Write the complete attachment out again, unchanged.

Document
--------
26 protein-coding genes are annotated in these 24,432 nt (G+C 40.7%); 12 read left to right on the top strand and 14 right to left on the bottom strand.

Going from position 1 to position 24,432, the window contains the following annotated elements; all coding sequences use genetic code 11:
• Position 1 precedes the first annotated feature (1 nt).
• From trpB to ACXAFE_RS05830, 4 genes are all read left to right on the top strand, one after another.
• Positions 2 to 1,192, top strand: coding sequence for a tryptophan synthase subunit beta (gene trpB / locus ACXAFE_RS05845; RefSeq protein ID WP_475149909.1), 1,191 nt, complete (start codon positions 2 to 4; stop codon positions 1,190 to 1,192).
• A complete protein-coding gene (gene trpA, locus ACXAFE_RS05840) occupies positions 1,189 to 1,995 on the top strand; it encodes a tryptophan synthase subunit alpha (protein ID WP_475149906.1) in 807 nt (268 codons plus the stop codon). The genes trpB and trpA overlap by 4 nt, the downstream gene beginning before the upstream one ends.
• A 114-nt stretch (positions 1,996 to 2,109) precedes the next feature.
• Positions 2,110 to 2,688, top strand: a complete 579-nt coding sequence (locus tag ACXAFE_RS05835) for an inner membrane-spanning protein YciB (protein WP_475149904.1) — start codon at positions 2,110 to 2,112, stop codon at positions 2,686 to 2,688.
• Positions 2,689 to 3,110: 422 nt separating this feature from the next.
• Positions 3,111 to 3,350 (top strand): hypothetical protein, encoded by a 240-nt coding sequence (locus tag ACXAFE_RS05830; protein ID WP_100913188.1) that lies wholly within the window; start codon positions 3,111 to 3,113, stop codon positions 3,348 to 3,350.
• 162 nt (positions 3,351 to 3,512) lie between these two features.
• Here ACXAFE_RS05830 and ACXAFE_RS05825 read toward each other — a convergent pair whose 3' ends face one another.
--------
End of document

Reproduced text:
26 protein-coding genes are annotated in these 24,432 nt (G+C 40.7%); 12 read left to right on the top strand and 14 right to left on the bottom strand.

Going from position 1 to position 24,432, the window contains the following annotated elements; all coding sequences use genetic code 11:
• Position 1 precedes the first annotated feature (1 nt).
• From trpB to ACXAFE_RS05830, 4 genes are all read left to right on the top strand, one after another.
• Positions 2 to 1,192, top strand: coding sequence for a tryptophan synthase subunit beta (gene trpB / locus ACXAFE_RS05845; RefSeq protein ID WP_475149909.1), 1,191 nt, complete (start codon positions 2 to 4; stop codon positions 1,190 to 1,192).
• A complete protein-coding gene (gene trpA, locus ACXAFE_RS05840) occupies positions 1,189 to 1,995 on the top strand; it encodes a tryptophan synthase subunit alpha (protein ID WP_475149906.1) in 807 nt (268 codons plus the stop codon). The genes trpB and trpA overlap by 4 nt, the downstream gene beginning before the upstream one ends.
• A 114-nt stretch (positions 1,996 to 2,109) precedes the next feature.
• Positions 2,110 to 2,688, top strand: a complete 579-nt coding sequence (locus tag ACXAFE_RS05835) for an inner membrane-spanning protein YciB (protein WP_475149904.1) — start codon at positions 2,110 to 2,112, stop codon at positions 2,686 to 2,688.
• Positions 2,689 to 3,110: 422 nt separating this feature from the next.
• Positions 3,111 to 3,350 (top strand): hypothetical protein, encoded by a 240-nt coding sequence (locus tag ACXAFE_RS05830; protein ID WP_100913188.1) that lies wholly within the window; start codon positions 3,111 to 3,113, stop codon positions 3,348 to 3,350.
• 162 nt (positions 3,351 to 3,512) lie between these two features.
• Here ACXAFE_RS05830 and ACXAFE_RS05825 read toward each other — a convergent pair whose 3' ends face one another.